Navigating the stressors in life is a topic that is near and dear to my heart. How we manage our stress can lead to some severe health concerns. In 2006, I was diagnosed with breast cancer. Before my diagnosis, I had a lot of stressors in my life. My husband and I had adopted four children out of foster care, all simultaneously, and had several severe losses leading up to that event.
Looking back, I can see right now what a huge problem my stress and my lack of strategies to handle the stress was to my health. The lack of healthy ways to cope with my stress played a role in my cancer diagnosis. Since 2006 I’ve learned better ways to allow my stress to move through me without being stuck in the “Stress Cycle.”
In this month’s blog post, I want to share a few simple strategies you can put into place that will shrink your stress level and boost your health at home and work.
Types of Stress
Stress can be a positive. We all experience stressors throughout our lives. There are times when we need some stress in our life. The tension that leads up to an uncomfortable conversation or to learn a new skill. When we learn, we experience a level of stress. Both situations can create positive stress to push us forward. During a positive stress event, our hormones increase and then drop back down again. Stress is a part of life.
Then there’s that tolerable stress. These are events that are serious but temporary. We have people around us, supportive relationships, and supportive habits that help us through the experience.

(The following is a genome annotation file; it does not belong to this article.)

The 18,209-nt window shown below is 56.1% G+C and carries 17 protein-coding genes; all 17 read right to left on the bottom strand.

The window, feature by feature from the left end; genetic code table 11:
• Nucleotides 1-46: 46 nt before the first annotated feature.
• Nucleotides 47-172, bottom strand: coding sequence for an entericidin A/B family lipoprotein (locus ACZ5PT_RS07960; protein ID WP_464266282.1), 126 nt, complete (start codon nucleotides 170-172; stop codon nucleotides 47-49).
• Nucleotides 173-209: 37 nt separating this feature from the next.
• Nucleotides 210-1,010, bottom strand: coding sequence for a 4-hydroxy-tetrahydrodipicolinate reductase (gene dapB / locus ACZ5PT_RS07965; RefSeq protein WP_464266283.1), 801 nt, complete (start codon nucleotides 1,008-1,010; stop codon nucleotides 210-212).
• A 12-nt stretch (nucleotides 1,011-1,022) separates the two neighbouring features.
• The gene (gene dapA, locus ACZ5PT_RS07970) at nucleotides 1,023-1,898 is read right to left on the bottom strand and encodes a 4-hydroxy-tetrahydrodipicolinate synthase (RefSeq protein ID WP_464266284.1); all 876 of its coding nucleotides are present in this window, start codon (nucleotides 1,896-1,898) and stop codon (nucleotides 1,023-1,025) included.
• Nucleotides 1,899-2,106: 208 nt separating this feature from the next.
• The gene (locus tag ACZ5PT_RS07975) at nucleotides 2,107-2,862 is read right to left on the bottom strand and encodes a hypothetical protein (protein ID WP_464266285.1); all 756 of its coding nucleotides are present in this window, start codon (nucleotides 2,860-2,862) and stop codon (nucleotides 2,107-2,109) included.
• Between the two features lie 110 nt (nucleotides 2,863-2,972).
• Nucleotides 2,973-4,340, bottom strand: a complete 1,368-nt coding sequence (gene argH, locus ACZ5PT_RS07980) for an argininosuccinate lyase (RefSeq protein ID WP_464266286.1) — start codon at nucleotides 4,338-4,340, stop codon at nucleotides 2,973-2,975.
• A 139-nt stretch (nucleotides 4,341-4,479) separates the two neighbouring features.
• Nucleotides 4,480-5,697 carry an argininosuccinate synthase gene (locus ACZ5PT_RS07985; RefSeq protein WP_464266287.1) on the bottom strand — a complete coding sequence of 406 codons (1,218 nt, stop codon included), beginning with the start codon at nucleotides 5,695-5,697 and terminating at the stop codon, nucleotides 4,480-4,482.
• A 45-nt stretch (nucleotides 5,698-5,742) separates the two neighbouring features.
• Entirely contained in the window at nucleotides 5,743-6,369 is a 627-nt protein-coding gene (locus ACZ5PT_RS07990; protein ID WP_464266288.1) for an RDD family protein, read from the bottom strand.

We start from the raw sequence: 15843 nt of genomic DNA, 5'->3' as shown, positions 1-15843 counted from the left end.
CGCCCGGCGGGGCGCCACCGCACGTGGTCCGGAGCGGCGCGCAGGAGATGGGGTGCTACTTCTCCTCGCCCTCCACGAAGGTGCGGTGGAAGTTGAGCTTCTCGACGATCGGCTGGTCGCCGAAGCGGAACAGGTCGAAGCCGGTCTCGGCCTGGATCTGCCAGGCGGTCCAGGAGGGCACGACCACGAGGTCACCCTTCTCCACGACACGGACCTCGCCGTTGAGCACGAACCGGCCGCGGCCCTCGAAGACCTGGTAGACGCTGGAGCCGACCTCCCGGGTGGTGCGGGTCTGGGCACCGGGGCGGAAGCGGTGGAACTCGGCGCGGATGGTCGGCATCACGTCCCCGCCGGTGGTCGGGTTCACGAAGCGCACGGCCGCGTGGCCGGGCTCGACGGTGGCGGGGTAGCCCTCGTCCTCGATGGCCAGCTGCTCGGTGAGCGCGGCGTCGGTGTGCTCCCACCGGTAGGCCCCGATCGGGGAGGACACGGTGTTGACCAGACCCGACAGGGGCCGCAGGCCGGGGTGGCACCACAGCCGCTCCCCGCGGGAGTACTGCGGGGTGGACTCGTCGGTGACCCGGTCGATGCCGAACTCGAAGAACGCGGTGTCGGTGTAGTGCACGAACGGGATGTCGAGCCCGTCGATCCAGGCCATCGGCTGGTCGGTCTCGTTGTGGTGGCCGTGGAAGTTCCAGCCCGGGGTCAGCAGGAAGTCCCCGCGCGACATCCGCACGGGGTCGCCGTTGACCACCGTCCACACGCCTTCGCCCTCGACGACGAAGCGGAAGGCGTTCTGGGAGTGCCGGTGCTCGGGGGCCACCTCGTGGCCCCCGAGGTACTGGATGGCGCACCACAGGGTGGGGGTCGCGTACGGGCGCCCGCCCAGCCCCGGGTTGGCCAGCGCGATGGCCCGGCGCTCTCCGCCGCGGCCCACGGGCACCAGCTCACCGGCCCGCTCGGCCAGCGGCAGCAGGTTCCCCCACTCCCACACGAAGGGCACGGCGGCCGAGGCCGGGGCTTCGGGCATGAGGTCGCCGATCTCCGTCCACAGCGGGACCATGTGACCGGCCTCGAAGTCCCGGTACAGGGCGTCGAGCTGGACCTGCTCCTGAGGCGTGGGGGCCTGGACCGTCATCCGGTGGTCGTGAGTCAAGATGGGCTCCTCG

Examples of tolerable stress are a short-lived financial strain, a close family passing away, an injury, or an illness. These types of events are tolerable for a short period of time. Tolerable stress can be endured when you have people and habits in place to support you.
Chronic or toxic stress is at levels that prolong the stress response systems in our body without the protective factors or the habits in place to support us through these periods of stress. I think back to my cancer diagnosis, and I had some unhealthy habits and increased prolonged stress levels. There were other healthy habits that I hadn’t continued when the stress increased, plus I wasn’t turning enough to the supportive people in my life.
Many situations or events in our lives can cause chronic stress. Burnout combines chronic stress and an environment that does not support our needs.
The Stress Cycle
The stress cycle is a physiological cycle. You can’t talk yourself out of the stress cycle. It’s not psychological.
Your body holds stress. A trigger starts the stress cycle. The trigger might be something like a lion; if we saw one, we would think of danger and run. If you watch animal kingdom specials, when a lion chases a gazelle, we know that the gazelle is going into mobilization and escaping the lion.
Now for humans, the trigger might not be a literal lion. It might be an event from our past, a comment, a feeling, or an action that sets you off. It can be many different events; however, recognizing that we may have some danger around us sends us into fight, flight, or freeze.
And that’s the way that we escape our lion. But once we’re out of danger, that lion is gone. That stressor is gone; you still need to complete the stress cycle. You need to have those hormones that help you physiologically feel connected, safe, and social enter your system. Even if the stressor is gone, those fight, flight, or freeze hormones are still caught up physiologically in the body. It helps you to move through the stress cycle to eliminate that stress.